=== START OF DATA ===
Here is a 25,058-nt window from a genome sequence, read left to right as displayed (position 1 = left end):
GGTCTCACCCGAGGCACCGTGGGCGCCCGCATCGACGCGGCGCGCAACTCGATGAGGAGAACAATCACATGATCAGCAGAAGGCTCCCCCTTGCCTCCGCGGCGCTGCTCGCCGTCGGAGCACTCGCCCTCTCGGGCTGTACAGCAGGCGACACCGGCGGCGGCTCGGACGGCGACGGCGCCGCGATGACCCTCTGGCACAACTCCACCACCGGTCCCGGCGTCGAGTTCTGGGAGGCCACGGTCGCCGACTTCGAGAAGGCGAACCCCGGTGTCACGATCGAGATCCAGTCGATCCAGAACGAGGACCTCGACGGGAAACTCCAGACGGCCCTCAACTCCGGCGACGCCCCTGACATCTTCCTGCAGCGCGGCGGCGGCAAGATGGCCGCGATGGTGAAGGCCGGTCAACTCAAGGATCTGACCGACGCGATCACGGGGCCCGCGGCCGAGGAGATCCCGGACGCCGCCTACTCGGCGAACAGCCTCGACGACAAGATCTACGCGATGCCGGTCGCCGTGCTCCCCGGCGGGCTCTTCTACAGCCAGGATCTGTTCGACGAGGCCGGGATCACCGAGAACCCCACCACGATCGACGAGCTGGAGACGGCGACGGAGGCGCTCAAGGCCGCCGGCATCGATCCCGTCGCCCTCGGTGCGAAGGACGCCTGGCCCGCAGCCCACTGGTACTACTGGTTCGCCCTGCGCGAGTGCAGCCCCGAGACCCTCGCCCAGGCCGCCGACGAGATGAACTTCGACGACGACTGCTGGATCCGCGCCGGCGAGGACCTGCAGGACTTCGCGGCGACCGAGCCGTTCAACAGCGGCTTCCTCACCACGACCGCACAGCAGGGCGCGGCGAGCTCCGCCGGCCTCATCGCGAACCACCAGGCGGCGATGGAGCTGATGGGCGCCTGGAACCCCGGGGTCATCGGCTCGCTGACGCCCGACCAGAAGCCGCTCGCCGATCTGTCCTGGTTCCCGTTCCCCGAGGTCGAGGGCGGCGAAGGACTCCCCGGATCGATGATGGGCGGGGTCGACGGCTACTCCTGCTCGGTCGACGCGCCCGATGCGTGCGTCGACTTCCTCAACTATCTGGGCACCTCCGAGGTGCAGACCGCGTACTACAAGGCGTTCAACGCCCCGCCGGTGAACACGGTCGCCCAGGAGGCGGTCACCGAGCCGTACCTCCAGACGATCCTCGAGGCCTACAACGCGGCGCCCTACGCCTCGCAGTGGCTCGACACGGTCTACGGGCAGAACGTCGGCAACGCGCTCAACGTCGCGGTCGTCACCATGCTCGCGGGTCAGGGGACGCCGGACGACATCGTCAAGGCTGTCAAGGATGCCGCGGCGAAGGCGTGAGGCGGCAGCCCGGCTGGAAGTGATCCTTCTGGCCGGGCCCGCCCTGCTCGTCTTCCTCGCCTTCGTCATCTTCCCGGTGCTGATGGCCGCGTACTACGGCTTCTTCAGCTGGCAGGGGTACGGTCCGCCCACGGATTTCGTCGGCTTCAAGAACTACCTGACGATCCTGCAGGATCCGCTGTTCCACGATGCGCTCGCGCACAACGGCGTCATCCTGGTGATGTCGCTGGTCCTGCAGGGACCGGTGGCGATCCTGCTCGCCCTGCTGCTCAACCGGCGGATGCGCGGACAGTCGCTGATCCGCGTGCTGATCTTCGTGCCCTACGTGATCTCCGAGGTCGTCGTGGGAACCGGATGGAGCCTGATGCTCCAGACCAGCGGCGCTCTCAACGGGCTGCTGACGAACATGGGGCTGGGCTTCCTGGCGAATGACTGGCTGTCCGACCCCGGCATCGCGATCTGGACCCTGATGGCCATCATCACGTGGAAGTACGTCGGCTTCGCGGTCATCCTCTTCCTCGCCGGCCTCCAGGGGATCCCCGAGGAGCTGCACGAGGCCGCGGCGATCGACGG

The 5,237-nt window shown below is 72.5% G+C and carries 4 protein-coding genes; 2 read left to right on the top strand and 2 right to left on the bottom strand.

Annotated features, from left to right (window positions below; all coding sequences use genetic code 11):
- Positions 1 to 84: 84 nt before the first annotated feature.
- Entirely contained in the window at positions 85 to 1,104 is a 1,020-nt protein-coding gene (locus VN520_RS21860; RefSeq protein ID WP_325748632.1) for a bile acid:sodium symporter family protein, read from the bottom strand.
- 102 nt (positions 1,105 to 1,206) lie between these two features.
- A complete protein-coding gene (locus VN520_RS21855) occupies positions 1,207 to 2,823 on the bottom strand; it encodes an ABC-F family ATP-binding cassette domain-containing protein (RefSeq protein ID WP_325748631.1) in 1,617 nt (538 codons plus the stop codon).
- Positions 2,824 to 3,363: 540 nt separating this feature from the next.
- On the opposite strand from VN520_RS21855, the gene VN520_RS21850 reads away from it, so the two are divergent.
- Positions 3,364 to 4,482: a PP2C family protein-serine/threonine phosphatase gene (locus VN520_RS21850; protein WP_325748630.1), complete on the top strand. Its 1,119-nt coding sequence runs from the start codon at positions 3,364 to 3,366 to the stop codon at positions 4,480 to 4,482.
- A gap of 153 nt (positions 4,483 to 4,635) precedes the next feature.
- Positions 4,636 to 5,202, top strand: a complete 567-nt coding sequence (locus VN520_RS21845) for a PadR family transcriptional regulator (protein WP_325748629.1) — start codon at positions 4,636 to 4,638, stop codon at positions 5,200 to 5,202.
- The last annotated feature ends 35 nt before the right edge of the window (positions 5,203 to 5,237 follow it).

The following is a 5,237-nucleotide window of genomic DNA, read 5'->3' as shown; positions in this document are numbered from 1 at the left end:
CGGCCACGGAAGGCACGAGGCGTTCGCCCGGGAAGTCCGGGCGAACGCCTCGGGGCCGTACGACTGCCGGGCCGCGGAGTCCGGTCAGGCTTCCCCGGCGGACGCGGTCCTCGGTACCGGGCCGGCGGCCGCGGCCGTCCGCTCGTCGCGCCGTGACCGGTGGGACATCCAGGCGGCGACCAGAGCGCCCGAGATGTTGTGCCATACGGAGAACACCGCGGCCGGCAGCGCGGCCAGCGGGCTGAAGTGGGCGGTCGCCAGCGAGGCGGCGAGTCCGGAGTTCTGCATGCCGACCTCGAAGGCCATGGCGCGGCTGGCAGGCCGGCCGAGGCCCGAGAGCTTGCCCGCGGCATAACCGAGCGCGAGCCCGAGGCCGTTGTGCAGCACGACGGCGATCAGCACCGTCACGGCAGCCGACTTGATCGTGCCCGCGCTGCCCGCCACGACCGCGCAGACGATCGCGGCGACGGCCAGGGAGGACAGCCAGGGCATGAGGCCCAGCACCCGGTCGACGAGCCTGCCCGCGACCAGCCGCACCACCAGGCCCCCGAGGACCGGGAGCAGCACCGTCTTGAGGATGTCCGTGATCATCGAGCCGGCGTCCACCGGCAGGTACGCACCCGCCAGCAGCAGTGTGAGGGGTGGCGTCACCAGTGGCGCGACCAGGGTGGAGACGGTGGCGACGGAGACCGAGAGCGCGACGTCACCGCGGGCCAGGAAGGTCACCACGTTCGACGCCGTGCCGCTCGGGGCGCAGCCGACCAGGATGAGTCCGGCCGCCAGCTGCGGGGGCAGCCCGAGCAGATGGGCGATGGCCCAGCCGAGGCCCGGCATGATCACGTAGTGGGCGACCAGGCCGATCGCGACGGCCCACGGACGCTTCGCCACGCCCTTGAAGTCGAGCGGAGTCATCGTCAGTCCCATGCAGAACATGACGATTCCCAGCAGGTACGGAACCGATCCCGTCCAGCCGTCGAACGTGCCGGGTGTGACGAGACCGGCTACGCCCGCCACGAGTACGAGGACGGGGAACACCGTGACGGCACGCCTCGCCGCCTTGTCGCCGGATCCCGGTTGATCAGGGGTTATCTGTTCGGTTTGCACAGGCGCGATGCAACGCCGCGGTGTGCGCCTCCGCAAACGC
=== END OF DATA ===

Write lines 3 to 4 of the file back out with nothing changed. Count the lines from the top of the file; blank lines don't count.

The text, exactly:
The 5,237-nt window shown below is 72.5% G+C and carries 4 protein-coding genes; 2 read left to right on the top strand and 2 right to left on the bottom strand.

Annotated features, from left to right (window positions below; all coding sequences use genetic code 11):